Picnics - well there are 6 of us so our picnics are always enormous and they are generally essential at NT because of the cafes...

Child friendliness - I cannot remember the last time I went into the actual house at a NT property, certainly with children. Mainly because I suspect they aren't ideal for children. We go to NT for a naice walk or a playground or parking (much of the coast here is NT carparking so free to members).

I'm on the phone so can't remember if there is anything else I need to answer from the op grin

Oh and I have English Heritage too (but not life sadly) because we live very near one of their castles and its good to go up there after school to blow the cobwebs away...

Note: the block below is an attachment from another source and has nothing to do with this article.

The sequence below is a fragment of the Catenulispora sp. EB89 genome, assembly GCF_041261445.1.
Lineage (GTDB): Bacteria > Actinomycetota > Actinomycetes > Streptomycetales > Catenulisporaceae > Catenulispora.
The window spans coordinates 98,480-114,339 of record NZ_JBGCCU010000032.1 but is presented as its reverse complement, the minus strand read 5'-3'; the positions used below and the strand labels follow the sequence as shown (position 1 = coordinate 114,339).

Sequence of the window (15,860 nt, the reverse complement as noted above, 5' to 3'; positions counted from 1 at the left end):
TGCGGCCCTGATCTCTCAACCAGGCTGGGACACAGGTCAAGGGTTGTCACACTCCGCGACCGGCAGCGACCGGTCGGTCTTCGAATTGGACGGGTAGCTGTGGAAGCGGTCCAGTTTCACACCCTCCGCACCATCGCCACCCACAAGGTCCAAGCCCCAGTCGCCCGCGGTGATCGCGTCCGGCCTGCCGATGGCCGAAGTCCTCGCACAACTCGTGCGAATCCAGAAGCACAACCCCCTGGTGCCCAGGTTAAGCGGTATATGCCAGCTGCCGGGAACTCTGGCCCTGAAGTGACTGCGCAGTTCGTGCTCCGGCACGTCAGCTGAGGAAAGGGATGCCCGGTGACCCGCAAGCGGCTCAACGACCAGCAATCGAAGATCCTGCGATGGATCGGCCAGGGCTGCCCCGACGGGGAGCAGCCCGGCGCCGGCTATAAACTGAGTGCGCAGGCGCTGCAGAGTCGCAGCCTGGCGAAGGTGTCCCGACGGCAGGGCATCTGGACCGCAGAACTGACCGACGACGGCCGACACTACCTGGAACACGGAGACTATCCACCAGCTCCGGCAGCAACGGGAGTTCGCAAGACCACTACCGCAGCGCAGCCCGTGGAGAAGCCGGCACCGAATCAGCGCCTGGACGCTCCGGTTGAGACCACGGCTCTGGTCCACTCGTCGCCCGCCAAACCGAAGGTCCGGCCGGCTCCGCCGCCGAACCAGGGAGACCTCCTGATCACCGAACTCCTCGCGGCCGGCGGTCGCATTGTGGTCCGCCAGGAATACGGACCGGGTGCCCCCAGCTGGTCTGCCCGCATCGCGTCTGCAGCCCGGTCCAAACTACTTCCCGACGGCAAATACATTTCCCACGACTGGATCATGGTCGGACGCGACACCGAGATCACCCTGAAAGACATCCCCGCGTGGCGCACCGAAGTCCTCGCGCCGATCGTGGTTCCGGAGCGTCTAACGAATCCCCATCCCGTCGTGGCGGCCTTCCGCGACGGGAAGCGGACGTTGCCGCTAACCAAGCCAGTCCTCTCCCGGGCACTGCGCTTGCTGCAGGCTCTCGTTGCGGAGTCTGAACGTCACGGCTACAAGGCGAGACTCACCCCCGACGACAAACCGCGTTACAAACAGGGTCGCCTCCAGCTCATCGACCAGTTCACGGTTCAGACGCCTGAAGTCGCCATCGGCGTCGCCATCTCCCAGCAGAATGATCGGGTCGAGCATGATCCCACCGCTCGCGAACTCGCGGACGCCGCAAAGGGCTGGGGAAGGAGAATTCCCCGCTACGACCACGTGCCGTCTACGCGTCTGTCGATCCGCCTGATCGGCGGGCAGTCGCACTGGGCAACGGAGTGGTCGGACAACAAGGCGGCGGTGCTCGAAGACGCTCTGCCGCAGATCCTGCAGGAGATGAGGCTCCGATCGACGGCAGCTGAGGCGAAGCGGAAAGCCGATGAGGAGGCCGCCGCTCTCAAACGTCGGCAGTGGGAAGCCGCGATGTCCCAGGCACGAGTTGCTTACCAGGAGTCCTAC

Caster8 Sat 03-Aug-13 19:43:57

Unlucky re staff.
The spread of properties is uneven. Where I live, we are inundated.
Hard sell - a bit mixed imo.
Membership does get mentioned a lot.

Procrastinating Sat 03-Aug-13 19:49:08

I just got back from Belton House. We are members but I still think YANBU.

I have three children and feel they are tolerated rather than welcomed in the houses. As we went in the gate today a volunteer person gave the middle aged couple in front of us a full range of choices of tours they could do, the volunteer then just gave me five stickers - no tours offered. I find this to be the general attitude of volunteers, who also wince when my children walk into a room, waiting for them to misbehave or touch something.

I don't like the activities they give children in the houses either, they stop children actually looking at things and talking about them. And yes OP, that their '50 things' is patronising rubbish, assuming that modern children just sit in front of screens.